Currently viewing the category: "moth caterpillars"
What's That Bug? does not endorse extermination

Subject:  Successful Identification
Location:  Mount Washington, Los Angeles, California
August 21, 2014
Tobacco hornworm according to whats that bug! Can’t believe how much it likes hot peppers. There were two of them and they decimated the leaves and chomped a couple of hot peppers. Yuck.
That was a big ugly bug! I’m glad it’s identified, but there were two of them. What if there are more?!?
Sent from outer space.

Tobacco Hornworm

Tobacco Hornworm

Dear Lisa Anne,
We are happy you were able to make use of the extensive WTB? archive to identify your Tobacco Hornworm.  We generally get several on our tomato plants toward the end of the season and we allow them to eat as many leaves as they want, and the do occasionally eat unripe tomatoes, but since we cannot possibly eat all the tomatoes we grow, we don’t fret.  If you find you cannot abide these Tobacco Hornworms eating your pepper leaves, you can try transferring them to native Datura that grows in nearby Elyria Canyon Park.  The adult Carolina Sphinx is a large and impressive moth.

What's That Bug? does not endorse extermination

Subject: Bug
Location: Southampton england UK
August 17, 2014 7:13 pm
My friend found this in her garden and wondered what it was and if it could be eating her fushias
Signature: Liz

Found it i think. An elephant hawk moth caterpillar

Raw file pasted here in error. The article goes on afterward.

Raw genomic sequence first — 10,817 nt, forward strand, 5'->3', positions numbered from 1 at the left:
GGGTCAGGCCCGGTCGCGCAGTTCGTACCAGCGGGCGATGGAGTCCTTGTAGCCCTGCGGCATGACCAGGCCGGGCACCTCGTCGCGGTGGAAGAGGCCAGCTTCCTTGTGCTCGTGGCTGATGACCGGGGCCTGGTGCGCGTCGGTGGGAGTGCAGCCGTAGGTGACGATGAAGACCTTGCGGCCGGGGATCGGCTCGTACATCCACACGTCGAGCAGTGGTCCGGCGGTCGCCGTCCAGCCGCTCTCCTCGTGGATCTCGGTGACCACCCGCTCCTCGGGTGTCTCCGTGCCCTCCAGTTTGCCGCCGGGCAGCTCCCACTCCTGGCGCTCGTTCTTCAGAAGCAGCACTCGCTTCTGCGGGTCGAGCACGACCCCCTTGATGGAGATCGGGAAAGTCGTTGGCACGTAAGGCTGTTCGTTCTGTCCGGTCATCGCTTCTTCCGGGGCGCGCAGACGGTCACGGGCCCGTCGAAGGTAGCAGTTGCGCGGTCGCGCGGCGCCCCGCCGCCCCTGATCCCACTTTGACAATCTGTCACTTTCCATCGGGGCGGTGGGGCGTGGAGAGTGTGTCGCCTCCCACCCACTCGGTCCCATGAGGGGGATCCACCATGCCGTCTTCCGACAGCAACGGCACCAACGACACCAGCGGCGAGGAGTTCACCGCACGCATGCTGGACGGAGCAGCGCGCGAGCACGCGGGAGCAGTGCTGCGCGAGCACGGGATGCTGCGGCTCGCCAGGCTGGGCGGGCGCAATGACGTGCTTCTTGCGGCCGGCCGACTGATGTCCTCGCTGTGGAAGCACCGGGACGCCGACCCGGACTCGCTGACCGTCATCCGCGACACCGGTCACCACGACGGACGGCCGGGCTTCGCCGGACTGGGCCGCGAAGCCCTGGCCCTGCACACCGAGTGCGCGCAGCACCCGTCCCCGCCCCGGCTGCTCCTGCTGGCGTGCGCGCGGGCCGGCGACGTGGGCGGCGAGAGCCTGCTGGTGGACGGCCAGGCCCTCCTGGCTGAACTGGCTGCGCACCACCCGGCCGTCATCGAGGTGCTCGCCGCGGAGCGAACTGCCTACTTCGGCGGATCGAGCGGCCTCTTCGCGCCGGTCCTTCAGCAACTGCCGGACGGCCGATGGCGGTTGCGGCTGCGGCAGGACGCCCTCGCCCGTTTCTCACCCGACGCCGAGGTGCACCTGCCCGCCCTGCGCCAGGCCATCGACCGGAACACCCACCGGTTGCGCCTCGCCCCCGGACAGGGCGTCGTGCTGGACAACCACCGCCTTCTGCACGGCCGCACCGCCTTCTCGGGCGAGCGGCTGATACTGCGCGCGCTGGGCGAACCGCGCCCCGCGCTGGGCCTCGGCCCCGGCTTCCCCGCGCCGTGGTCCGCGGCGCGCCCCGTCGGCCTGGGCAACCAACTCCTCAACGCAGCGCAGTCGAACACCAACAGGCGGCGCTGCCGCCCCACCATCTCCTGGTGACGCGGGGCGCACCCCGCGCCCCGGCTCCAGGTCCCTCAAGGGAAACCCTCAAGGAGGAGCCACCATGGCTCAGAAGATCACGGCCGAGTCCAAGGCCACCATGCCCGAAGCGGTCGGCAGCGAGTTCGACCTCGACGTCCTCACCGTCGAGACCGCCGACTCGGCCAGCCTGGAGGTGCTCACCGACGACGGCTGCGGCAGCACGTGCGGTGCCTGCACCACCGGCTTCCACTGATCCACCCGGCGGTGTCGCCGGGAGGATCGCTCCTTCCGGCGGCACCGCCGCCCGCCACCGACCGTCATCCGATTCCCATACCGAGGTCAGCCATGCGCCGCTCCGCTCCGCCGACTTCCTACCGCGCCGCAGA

Elephant Hawkmoth Caterpillar

Elephant Hawkmoth Caterpillar

Dear Liz,
You are correct that this is an Elephant Hawkmoth Caterpillar,
Deilephila elpenor, and according to our research on UK Safari:  “The caterpillars feed on bedstraws, willowherbs and in gardens they feed on fuchsias.”

What's That Bug? does not endorse extermination

Subject: Caterpillars on the march
Location: Northern Arizona
August 17, 2014 5:36 pm
This afternoon we discovered thousands (no, I’m not kidding -THOUSANDS-) of these caterpillars
traveling south across our property. Of course we went straight to the garden to see if that’s where they were coming from, but they were coming right through the fence from the State Land Trust to the north of us! Some of them were nibbling on leaves near the chicken pen, but none of them bothered any of the plants in the garden. We scooped up a bunch of them for this photo and then tossed them to the chickens. The chickens were not impressed.